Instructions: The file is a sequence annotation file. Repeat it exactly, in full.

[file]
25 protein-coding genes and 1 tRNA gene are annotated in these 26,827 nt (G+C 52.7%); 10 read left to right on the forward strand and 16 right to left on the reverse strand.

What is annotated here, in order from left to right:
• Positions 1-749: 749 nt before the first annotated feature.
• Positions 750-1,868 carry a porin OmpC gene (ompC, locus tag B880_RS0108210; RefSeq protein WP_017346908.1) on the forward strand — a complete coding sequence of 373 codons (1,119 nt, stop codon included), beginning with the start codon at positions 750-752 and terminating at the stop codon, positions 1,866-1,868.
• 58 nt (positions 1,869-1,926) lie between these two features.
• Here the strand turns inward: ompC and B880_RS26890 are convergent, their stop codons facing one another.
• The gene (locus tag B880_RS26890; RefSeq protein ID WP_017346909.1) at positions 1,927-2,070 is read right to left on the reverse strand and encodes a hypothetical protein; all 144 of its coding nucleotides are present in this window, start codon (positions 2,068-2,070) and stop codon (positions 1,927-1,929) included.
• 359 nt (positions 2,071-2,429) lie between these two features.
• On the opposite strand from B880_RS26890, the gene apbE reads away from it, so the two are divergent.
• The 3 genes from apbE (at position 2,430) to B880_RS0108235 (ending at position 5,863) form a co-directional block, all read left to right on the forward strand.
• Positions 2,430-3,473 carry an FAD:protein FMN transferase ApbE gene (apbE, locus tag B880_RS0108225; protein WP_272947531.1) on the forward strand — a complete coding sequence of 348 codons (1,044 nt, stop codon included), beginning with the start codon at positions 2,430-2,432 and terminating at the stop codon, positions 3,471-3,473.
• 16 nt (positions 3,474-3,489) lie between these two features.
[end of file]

25 protein-coding genes and 1 tRNA gene are annotated in these 26,827 nt (G+C 52.7%); 10 read left to right on the forward strand and 16 right to left on the reverse strand.

What is annotated here, in order from left to right:
• Positions 1-749: 749 nt before the first annotated feature.
• Positions 750-1,868 carry a porin OmpC gene (ompC, locus tag B880_RS0108210; RefSeq protein WP_017346908.1) on the forward strand — a complete coding sequence of 373 codons (1,119 nt, stop codon included), beginning with the start codon at positions 750-752 and terminating at the stop codon, positions 1,866-1,868.
• 58 nt (positions 1,869-1,926) lie between these two features.
• Here the strand turns inward: ompC and B880_RS26890 are convergent, their stop codons facing one another.
• The gene (locus tag B880_RS26890; RefSeq protein ID WP_017346909.1) at positions 1,927-2,070 is read right to left on the reverse strand and encodes a hypothetical protein; all 144 of its coding nucleotides are present in this window, start codon (positions 2,068-2,070) and stop codon (positions 1,927-1,929) included.
• 359 nt (positions 2,071-2,429) lie between these two features.
• On the opposite strand from B880_RS26890, the gene apbE reads away from it, so the two are divergent.
• The 3 genes from apbE (at position 2,430) to B880_RS0108235 (ending at position 5,863) form a co-directional block, all read left to right on the forward strand.
• Positions 2,430-3,473 carry an FAD:protein FMN transferase ApbE gene (apbE, locus tag B880_RS0108225; protein WP_272947531.1) on the forward strand — a complete coding sequence of 348 codons (1,044 nt, stop codon included), beginning with the start codon at positions 2,430-2,432 and terminating at the stop codon, positions 3,471-3,473.
• 16 nt (positions 3,474-3,489) lie between these two features.